Dear School-to-School International supporters:
Three years ago, I met a fourth-grade student named Fatoumata Diouf at STS’s partner school in Filimia in the Boke region of western Guinea. She was an ideal candidate for the girls’ scholarship program. In addition to meeting all the scholarship criteria, Fatoumata showed exceptional promise and enthusiasm for learning while also facing a particularly difficult home life. Fatoumata is one of these special cases.
Dear Girls of Guinea,
I write to thank and congratulate you and your families for your commitment to continuing your education and learning.
I know that school itself can be challenging, and that finding time and space to do your homework and study for exams requires hard work and creativity every single day. Finding the money to pay for school fees or uniforms can make enrolling and staying in school difficult. Finding the time to do your homework can be difficult when you need to take care of your brothers and sisters or when there’s housework that needs to get done.
Dear STS Supporters,
As a member of the STS Board of Directors, I have a special place in my heart for education and providing opportunities for youth who are so often overlooked. My passion stems both from my experiences as the son of an English teacher and from my experiences teaching high school English as a Peace Corps volunteer in Lezha, Albania.
I had the privilege of teaching some amazing, highly motivated students who were so eager to learn English from a native speaker. My experience was challenging, yet so rewarding. I recall outdated methodologies that promoted rote memorization over free flowing conversation, students huddling together in the winter in unheated classrooms and grading tests by candlelight during power outages. Those experiences have in part shaped who I am today. They’ve given me an immense appreciation for education and the impact it has on our children.
Spending money on curriculum development and teacher training is an ineffective way to improve outcomes if students are regularly ill from drinking unsafe water.
A recent study published by an English university underscores the importance of students having access to clean water. Researchers investigated whether giving clean water to select schools in Cambodia boosted attendance rates. As this article reveals, the results were undeniable. The research found that during the dry season, “children without access to clean water were about 2.5 times more likely to be absent from school than children where water was provided.”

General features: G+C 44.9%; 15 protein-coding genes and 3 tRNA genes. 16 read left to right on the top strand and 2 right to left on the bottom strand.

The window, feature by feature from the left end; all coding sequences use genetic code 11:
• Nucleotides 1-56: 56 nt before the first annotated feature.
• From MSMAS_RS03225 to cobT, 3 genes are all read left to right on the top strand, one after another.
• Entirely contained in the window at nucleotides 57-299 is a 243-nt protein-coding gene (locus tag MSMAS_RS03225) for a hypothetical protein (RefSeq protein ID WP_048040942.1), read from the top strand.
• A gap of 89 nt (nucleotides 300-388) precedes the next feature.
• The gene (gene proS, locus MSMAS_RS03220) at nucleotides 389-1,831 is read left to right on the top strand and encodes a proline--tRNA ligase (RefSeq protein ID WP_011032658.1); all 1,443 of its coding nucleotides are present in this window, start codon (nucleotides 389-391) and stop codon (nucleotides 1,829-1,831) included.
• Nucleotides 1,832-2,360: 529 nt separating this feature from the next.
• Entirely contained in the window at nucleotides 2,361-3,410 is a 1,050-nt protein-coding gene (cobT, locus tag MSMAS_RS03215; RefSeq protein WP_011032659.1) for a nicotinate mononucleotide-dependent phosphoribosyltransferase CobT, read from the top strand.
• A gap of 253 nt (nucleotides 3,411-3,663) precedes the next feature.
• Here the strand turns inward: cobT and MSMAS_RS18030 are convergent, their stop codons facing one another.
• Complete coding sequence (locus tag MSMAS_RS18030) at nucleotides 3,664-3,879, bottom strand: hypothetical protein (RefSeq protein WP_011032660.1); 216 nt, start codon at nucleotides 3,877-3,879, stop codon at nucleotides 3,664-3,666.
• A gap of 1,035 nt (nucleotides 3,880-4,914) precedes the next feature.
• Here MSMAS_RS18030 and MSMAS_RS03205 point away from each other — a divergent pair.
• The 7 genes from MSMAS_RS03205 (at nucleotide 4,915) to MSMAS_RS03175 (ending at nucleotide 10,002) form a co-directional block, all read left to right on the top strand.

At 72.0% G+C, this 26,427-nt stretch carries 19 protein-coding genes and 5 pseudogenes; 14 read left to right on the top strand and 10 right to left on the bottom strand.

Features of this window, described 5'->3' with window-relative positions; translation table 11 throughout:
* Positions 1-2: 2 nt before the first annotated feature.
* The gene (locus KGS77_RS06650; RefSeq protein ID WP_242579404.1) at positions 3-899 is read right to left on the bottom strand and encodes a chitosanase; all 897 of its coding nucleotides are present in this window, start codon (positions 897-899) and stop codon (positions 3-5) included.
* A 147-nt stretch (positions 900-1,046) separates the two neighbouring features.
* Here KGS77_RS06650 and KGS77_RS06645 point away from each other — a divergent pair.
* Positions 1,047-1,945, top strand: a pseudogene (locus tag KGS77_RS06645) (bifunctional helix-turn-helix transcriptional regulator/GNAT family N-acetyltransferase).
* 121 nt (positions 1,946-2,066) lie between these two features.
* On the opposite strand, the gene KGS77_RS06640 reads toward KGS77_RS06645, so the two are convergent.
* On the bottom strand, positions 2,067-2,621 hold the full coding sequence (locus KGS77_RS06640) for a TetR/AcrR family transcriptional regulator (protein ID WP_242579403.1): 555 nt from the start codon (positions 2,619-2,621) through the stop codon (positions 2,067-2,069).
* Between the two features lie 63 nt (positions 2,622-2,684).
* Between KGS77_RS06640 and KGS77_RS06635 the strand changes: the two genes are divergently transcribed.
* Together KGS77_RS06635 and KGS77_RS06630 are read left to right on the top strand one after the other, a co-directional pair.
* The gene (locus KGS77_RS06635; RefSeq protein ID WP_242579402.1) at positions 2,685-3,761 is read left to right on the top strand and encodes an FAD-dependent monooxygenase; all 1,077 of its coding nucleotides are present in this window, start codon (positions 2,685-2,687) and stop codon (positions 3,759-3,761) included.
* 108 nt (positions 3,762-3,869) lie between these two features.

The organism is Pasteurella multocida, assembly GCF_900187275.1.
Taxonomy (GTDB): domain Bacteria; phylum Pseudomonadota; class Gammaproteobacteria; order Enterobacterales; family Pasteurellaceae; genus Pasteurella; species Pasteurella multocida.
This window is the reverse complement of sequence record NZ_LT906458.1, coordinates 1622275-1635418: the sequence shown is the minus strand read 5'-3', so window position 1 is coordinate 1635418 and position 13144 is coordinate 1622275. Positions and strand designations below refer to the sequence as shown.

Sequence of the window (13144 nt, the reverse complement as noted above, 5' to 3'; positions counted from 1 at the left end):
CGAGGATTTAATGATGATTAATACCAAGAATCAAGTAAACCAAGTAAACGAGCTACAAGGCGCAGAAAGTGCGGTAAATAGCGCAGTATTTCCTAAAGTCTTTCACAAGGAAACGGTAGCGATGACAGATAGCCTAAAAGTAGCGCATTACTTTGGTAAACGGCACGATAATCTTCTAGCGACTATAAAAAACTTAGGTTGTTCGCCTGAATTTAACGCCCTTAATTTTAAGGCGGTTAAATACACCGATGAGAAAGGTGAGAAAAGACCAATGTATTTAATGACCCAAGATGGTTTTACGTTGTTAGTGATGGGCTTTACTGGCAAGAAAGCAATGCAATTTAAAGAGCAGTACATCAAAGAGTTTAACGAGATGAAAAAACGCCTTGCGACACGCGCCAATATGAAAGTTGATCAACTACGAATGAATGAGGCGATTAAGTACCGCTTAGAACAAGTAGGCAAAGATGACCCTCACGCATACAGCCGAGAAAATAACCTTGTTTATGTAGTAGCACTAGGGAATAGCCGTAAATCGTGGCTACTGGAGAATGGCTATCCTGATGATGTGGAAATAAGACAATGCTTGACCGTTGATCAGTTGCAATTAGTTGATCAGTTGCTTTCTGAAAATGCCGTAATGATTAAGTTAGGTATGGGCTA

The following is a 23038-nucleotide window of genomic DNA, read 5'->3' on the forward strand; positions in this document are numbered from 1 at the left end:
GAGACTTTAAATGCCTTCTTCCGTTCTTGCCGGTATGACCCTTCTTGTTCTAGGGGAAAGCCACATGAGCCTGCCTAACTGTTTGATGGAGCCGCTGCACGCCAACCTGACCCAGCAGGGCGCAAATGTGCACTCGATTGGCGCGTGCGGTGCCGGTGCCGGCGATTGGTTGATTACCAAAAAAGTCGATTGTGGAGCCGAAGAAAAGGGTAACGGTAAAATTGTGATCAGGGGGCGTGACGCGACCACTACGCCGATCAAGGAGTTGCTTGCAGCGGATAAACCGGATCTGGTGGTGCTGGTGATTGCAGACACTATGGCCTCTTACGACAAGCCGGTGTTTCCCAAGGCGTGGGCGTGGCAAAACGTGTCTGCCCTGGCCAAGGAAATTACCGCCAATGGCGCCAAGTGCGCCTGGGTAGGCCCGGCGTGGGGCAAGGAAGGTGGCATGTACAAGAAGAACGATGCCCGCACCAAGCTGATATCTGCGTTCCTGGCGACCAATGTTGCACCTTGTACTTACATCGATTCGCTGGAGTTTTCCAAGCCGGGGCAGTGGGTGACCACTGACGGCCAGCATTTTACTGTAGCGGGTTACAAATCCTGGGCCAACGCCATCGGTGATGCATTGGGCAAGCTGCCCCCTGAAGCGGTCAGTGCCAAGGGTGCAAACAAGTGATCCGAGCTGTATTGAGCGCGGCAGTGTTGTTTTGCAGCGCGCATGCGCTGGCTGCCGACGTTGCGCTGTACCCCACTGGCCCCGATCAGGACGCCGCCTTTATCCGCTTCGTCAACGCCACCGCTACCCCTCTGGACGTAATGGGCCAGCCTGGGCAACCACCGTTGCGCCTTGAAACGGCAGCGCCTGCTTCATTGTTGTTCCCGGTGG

Our Whole Child Model brings together the critical resources children need to learn and stay healthy so they can succeed in school. To date, School-to-School International has reached over 8,000 girls and boys, over 300 teachers, and thousands of parents and community members in Guinea with its integrated package of support focusing on education, health, and engagement.
More than 10 years ago, the borehole dried up at the school in the Guinean village of Wonkifong. Whenever students got thirsty, they had to leave class to fetch water.
Residents of Limbita used to drink tainted water from traditional wells because they had no access to clean water. Students missed class because they suffered from diarrhea, cholera, and other waterborne diseases.
Water, sanitation, and health are central components of a successful school. As part of our holistic Whole Child Model, School-to-School International ensures that students have access to clean water and sanitation facilities at their schools and that communities are empowered to maintain them. The wells and latrines we have helped to build have transformed schools in Wonkifong, Limbita, and other villages.
As we remember Nelson Mandela, let’s recall one of his greatest quotes: “Education is the most powerful weapon which you can use to change the world.” With our holistic Whole Child Model, School-to-School International is doing its part in arming children with the knowledge they need to succeed.
“The manner of giving is worth more than the gift.” — Pierre Corneille, French playwright
With the holiday season approaching, you may soon begin your annual hunt. You may scour catalogs and websites. You may sift through retail store racks and shelves.
Your elusive goal: To find the ideal gift. Something thoughtful. Something personal. Something memorable.
The gift of education fits all of the criteria. You know you are making a difference. Your gift will touch the heart of your loved ones and enrich a child’s mind.